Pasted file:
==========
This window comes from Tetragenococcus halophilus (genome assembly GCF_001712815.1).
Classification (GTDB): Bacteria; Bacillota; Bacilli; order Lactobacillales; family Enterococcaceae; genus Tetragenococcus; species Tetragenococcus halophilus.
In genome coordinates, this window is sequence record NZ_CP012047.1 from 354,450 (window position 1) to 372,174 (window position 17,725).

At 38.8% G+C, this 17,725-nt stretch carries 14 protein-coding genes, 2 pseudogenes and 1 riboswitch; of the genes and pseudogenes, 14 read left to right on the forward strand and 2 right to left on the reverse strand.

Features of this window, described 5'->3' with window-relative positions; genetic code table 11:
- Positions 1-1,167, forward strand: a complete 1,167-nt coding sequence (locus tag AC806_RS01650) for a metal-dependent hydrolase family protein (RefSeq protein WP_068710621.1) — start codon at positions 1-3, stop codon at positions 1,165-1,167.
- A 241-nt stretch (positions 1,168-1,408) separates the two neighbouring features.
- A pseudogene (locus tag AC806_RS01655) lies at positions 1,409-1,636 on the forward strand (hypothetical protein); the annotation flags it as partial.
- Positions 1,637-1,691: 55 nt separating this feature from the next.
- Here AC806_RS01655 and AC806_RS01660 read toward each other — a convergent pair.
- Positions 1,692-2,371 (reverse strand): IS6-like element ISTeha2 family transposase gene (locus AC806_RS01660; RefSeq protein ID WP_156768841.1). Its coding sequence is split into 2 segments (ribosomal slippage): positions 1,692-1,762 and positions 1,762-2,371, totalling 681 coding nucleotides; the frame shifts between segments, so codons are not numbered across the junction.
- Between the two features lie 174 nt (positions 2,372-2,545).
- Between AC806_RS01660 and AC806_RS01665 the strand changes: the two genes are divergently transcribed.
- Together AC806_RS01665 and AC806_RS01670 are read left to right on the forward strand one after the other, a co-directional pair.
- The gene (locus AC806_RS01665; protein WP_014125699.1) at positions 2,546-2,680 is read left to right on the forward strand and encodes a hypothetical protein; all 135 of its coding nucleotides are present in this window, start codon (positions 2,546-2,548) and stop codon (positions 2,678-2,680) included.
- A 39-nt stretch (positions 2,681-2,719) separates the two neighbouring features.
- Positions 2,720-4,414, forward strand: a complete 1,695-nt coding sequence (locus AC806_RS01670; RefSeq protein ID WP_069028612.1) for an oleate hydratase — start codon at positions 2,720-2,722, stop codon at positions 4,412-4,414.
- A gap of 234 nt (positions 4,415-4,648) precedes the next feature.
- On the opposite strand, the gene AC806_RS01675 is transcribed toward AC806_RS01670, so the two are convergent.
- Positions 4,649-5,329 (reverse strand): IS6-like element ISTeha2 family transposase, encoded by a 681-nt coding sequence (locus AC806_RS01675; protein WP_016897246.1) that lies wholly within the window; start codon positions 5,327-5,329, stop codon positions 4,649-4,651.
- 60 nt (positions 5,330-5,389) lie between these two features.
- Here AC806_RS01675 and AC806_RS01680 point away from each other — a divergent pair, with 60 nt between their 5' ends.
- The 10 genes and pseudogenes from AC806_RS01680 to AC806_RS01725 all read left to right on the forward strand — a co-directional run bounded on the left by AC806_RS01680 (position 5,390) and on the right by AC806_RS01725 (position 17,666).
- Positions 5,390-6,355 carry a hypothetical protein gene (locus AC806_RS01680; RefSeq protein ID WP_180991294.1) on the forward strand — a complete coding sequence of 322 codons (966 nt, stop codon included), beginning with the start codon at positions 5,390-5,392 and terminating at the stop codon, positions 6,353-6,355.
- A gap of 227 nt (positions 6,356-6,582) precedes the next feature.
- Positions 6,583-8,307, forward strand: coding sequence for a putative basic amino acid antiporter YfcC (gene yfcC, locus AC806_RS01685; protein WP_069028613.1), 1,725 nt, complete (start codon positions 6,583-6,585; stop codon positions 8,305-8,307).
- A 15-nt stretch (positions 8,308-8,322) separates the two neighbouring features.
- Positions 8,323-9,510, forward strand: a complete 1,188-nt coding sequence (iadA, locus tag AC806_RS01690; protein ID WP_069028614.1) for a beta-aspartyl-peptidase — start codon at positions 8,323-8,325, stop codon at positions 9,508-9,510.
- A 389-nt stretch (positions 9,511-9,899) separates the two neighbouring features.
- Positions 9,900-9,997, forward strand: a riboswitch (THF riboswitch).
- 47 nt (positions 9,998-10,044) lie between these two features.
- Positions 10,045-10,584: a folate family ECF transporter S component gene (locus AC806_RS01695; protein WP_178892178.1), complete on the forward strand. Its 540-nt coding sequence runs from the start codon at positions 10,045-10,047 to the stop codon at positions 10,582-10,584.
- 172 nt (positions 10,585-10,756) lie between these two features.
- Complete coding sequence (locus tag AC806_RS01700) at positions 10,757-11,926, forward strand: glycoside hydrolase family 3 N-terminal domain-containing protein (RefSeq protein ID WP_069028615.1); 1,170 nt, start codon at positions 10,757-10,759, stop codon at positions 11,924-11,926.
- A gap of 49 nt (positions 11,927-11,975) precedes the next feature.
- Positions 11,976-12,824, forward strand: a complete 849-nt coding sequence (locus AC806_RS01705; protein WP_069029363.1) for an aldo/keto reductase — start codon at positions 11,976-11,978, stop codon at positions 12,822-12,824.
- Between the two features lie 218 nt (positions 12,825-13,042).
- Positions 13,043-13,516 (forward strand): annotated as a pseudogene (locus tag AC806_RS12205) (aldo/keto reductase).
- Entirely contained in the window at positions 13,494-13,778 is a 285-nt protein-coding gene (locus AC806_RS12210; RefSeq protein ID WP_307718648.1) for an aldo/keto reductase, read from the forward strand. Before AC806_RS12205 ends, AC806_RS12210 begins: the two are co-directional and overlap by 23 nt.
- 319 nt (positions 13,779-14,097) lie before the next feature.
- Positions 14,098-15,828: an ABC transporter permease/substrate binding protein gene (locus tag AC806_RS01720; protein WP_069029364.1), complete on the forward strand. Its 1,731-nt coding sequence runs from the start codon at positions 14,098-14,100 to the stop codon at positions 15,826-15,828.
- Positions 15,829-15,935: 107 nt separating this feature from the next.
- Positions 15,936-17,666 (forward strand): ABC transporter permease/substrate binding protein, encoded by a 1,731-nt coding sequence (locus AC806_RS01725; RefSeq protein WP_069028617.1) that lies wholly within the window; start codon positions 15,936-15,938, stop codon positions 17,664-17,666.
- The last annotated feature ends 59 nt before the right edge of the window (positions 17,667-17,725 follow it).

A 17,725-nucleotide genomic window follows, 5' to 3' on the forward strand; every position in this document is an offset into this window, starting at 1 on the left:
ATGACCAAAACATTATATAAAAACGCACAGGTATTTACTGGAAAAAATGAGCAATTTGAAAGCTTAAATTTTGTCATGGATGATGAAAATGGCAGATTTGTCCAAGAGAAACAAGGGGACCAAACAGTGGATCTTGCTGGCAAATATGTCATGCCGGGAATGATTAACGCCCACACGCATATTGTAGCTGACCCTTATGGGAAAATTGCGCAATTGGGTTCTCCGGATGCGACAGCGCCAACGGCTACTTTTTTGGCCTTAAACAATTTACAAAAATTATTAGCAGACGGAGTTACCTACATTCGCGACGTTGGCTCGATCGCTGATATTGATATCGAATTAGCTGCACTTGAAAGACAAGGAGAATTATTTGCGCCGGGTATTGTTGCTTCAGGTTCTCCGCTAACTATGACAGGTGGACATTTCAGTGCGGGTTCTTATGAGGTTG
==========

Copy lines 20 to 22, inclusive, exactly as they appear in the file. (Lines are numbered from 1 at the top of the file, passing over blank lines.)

- Positions 4,649-5,329 (reverse strand): IS6-like element ISTeha2 family transposase, encoded by a 681-nt coding sequence (locus AC806_RS01675; protein WP_016897246.1) that lies wholly within the window; start codon positions 5,327-5,329, stop codon positions 4,649-4,651.
- 60 nt (positions 5,330-5,389) lie between these two features.
- Here AC806_RS01675 and AC806_RS01680 point away from each other — a divergent pair, with 60 nt between their 5' ends.